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HTR2004                                                                    Beijing, CHINA, 2004. 9.



REFERENCES

[1]   S. Ion, D. Nicholls, R. Matzie and D. Matzner: Pebble Bed Modular Reactor: The First
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[2]   G.H. Lohnert: Technical design features and essential safety-related properties of the
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[3]   P. Zanocco, M. Giménez and D. Delmastro: Safety design maps: an early evaluation of
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[4]   W. Bernnat, W. Feltes: Models for reactor physics calculations for HTR pebble bed
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[5]   N. Ben Said: The Impact of Design on the Decay Heat Removal Capabilities of a
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[6]   K. Hoffmann, K.H. Finger, K. Stute: MARS Mass Storage and Retrieval System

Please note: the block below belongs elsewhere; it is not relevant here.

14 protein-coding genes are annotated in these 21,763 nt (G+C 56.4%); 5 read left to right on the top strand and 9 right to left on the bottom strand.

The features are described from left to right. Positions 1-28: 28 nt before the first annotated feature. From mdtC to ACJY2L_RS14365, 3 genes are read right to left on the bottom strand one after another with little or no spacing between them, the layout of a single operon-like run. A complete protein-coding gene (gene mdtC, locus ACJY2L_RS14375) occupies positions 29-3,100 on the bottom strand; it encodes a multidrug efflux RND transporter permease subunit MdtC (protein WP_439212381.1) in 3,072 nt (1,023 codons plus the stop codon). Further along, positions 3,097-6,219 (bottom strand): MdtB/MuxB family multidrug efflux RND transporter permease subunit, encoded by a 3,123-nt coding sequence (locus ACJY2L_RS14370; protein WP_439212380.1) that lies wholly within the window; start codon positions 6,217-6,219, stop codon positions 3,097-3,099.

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[7]   T. Kindt; H. Haque: Recriticality of the HTR-Modul Power Reactor after Hypothetical
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[8]   Labview, User Manual, National Instruments; January 1998 Edition;
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[9]   K. H. Finger, K. Hoffmann: MARS: Mass Storage Archieving and Retrieval System
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[10] A. Walter, A. Schultz, G. Lohnert: Comparison of Two Models for a Pebble Bed
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     Meeting on HTR Technology, Beijing, INET China September 22-24, 2004
[11] G.H. Lohnert: The ultimate safety of the HTR-MODULE during hypothetical accidents.
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     International Atomic Energy Agency, Vienna (Austria)
      IAEA-TECDOC-757, pp.47-50, 1992
[12] W. Scherer; H. Gerwin, T. Kindt and W. Patscher: Analysis of reactivity and
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     63 (1987)
[13] Nuclear Safety Standards Commission (KTA): Reactor Core Design of High-
     Temperature Gas-Cooled Reactors: Part 3: Loss of Pressure through Friction in
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[14] Nuclear Safety Standards Commission (KTA): Reactor Core Design of High-
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[15] Nuclear Safety Standards Commission (KTA): Reactor Core Design of High-
     Temperature Gas-Cooled Reactors: Part 1: Calculation of Material Properties of
     Helium (June 1978) KTA 3102.1